2016 ATP Hamburg Preview and Predictions
Steen Kirby, Tennis Atlantic
The 500 level tournament this week is in Hamburg, Germany as a host of top ATP players will transition from grass back to clay in search of prize money and ranking points. Here is your preview of the German Tennis Championships, along with predictions.
German Tennis Championships 2016
ATP World Tour 500
July 11-17, 2016
Prize Money: €1,388,830
Top 4 seeds (ATP rankings in parentheses)
1: Philipp Kohlschreiber (22)
2: Benoit Paire (23)
3: Pablo Cuevas (24)
4: Alexander Zverev (28)
For a 500 level tournament Hamburg has one of the weakest fields it’s ever had. The absence of a dominant favorite means a lot of ranking points are on offer for players outside of the level of ATP stars.
First round matchups to watch:
(3)Pablo Cuevas vs. (WC)Florian Mayer
Mayer is 2-0 in the h2h against the much higher ranked Cuevas, a solid clay court player himself. The veteran German recently won Halle, although he hasn’t been as good with his funky game on clay compared to grass. This could turn into quite the battle, on clay, Cuevas is the current favorite.
Despite a poor showing at Wimbledon, veteran Philipp Kohlschreiber is solid on clay, and tends to play well in Germany. Kohlschreiber’s path to the quarters is Carlos Berlocq, followed by Nicolas Kicker or Thomas Fabbiano. Berlocq has been in good form on clay, so I have him reaching the quarters if Kohlschreiber is still injured. However, Kohlschreiber over Kicker is the pick in my bracket.
Jeremy Chardy faces Maximo Gonzalez in round 1. The French veteran is solid enough on clay to get past Gonzalez, and the Mikhail Youzhny/Renzo Olivo winner to reach the quarterfinals, although I have him losing to Kohlschreiber at that stage.
Pablo Cuevas looks set to dominate his section if he can get past his opener with Mayer. The young Brazilian Thiago Monteiro qualified and looks set to defeat Mischa Zverev before facing Cuevas. Nicolas Almagro is Cuevas likely quarterfinal opponent. Although qualifier Jan Satral is on a winning streak, he’s likely not up to Almagro’s level, and he’s making his ATP debut. In round 2, Gerald Melzer or Paul-Henri Mathieu await, and neither are top players compared to Almagro on clay. Cuevas over Almagro is my pick in the quarters given Cuevas is better on clay than Almagro these days.
The streaky Benoit Paire has an interesting opener with veteran Daniel Gimeno-Traver. Traver has been solid on the challenger tour as of late, and he’s a steady dirtballer. Paire could crash and burn, but I have him winning his round 1 match, then going on to defeat J.L. Struff (or Daniil Medvedev) in round 2. Struff is in poor form, while Medvedev lacks ATP seasoning. Look for a finally healthy Martin Klizan to find form again and defeat Igor Sijsling and qualifier Steve Diez or wild card Louis Wessels, in his ATP debut, to reach the quarters. I have Klizan upsetting Paire as well. The Slovak got off to a hot start in 2016 before suffering an unfortunate injury that kept him off the tour for months.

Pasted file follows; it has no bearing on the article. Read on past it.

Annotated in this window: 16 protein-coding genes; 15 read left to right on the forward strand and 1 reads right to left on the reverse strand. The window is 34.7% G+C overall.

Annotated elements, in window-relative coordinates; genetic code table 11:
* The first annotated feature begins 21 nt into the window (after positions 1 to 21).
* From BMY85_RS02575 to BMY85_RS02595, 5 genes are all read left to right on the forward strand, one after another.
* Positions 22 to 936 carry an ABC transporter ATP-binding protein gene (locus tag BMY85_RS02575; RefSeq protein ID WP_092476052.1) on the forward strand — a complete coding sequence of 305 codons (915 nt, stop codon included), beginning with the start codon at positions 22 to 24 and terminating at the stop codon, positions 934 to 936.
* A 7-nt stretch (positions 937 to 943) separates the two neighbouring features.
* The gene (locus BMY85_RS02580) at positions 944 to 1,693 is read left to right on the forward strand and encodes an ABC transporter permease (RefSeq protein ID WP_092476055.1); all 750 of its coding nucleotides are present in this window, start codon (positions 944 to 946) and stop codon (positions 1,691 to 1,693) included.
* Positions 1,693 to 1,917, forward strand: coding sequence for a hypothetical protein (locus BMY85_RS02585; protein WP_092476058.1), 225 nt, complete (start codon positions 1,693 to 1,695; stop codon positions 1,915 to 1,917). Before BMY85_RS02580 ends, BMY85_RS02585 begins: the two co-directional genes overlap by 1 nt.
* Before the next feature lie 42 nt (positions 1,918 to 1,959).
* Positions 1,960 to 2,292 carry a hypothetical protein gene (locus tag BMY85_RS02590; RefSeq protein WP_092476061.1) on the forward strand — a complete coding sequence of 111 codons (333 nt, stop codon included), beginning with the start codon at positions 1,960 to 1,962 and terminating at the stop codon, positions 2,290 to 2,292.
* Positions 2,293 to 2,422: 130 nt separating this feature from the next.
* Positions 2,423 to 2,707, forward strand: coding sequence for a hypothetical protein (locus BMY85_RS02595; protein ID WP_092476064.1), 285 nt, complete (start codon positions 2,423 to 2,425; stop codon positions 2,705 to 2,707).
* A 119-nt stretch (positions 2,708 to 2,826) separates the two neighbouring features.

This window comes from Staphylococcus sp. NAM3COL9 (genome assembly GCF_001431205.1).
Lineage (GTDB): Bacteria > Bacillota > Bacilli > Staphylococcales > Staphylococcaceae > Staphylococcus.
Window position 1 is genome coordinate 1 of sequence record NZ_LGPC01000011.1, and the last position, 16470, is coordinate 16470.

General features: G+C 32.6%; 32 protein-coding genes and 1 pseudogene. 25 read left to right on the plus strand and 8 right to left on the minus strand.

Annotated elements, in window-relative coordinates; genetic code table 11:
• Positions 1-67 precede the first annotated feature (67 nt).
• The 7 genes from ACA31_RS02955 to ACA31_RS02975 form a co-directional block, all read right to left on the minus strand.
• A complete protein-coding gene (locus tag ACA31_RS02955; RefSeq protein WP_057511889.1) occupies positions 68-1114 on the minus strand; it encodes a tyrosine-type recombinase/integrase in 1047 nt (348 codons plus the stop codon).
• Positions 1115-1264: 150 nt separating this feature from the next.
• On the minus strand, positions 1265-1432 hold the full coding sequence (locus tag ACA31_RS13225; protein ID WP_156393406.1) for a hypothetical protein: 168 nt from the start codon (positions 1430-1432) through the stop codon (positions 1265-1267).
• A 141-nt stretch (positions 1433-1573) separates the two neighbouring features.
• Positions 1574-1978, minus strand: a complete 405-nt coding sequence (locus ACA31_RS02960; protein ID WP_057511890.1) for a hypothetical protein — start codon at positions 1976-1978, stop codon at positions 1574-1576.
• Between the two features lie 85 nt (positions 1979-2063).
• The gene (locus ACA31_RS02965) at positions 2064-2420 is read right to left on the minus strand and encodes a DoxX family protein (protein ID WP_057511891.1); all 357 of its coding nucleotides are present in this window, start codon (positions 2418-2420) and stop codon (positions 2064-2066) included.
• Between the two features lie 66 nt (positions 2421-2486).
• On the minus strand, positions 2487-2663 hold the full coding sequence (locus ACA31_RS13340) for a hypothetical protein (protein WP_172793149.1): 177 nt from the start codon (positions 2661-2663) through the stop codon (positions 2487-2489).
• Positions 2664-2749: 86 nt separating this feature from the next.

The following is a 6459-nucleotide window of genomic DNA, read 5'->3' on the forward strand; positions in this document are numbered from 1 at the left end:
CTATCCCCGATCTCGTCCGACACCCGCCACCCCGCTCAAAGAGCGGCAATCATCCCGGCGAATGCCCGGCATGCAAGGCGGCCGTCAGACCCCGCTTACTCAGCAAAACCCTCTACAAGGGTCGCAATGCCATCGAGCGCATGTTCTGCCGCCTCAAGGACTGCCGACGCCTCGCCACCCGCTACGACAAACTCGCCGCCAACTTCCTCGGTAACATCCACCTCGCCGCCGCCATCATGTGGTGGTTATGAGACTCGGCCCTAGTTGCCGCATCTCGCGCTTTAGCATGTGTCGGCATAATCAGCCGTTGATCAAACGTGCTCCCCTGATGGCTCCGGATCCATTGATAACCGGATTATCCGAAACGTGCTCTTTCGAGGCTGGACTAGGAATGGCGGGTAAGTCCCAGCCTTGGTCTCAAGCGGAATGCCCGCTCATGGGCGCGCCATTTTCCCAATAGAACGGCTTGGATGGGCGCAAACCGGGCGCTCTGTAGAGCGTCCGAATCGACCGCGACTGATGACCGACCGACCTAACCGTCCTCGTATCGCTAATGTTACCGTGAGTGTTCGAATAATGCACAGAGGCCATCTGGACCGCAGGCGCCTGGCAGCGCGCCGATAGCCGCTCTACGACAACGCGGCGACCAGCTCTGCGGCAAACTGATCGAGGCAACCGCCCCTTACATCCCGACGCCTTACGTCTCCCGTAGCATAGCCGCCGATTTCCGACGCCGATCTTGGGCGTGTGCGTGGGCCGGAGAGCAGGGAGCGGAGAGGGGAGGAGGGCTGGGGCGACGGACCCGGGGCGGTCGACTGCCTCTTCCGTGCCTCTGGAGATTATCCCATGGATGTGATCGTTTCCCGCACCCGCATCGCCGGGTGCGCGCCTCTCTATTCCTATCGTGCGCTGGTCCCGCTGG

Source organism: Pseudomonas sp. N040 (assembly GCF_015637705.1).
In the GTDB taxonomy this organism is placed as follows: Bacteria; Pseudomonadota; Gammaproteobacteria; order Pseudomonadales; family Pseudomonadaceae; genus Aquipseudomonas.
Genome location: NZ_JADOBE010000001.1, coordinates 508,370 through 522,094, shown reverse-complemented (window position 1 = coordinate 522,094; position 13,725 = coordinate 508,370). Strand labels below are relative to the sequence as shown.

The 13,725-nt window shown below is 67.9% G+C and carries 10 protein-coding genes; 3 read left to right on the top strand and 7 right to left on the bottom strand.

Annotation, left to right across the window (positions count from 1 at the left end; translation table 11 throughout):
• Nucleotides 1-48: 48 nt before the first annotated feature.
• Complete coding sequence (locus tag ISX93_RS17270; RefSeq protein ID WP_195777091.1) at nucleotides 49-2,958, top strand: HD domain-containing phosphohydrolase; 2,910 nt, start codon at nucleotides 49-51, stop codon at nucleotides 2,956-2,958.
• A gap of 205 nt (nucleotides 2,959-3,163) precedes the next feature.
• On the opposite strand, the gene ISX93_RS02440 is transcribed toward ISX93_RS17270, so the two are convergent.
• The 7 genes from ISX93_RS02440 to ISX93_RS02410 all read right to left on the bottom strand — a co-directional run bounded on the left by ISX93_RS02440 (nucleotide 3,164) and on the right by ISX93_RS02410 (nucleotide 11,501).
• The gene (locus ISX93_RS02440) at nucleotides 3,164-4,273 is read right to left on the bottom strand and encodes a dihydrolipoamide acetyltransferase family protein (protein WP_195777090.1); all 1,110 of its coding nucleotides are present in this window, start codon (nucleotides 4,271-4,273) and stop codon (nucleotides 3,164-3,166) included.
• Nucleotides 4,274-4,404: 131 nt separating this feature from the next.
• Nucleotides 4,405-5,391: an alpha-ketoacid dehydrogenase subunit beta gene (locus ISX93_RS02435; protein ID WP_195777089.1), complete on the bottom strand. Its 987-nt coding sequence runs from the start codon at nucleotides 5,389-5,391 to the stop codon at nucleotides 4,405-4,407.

Alexander Zverev is a solid young player and the highlight of the German tennis championships this year. Zverev opens with journeyman dirtballer Inigo Cervantes, with Leonardo Mayer or Stephane Roberto follow. Guillermo Garcia-Lopez should reach the quarters as well, he opens with Kenny De Schepper, with Grega Zemlja or wild card Marvin Moeller to follow. Mayer has been in terrible form, and GGL isn’t in great form either, so the challenger star Cervantes is most likely Zverev’s toughest test. He should pass it with flying colors.
Dark Horse: Martin Klizan
Klizan could burst through and win the title, but I do have him reaching as far as the semifinals. He has a game well suited for success in many ATP matches, and he showed highlights of his great skill and power game earlier this year before he was injured. With Paire one of the weaker #2 seeds in tournaments this year, conditions are ripe for an upset.
Cuevas d. Kohlschreiber
Zverev d. Klizan
With injury concerns an issue for Kohlschreiber, I have Cuevas reaching the final, while little stands in the way of Zverev doing the same.
Zverev d. Cuevas
After reaching two ATP finals this year, Zverev has to hope the third time is the charm if he reaches the final in Hamburg. With the home crowd cheering him on, Zverev should take his first ATP title at the same venue he made his ATP breakthrough a couple of years ago.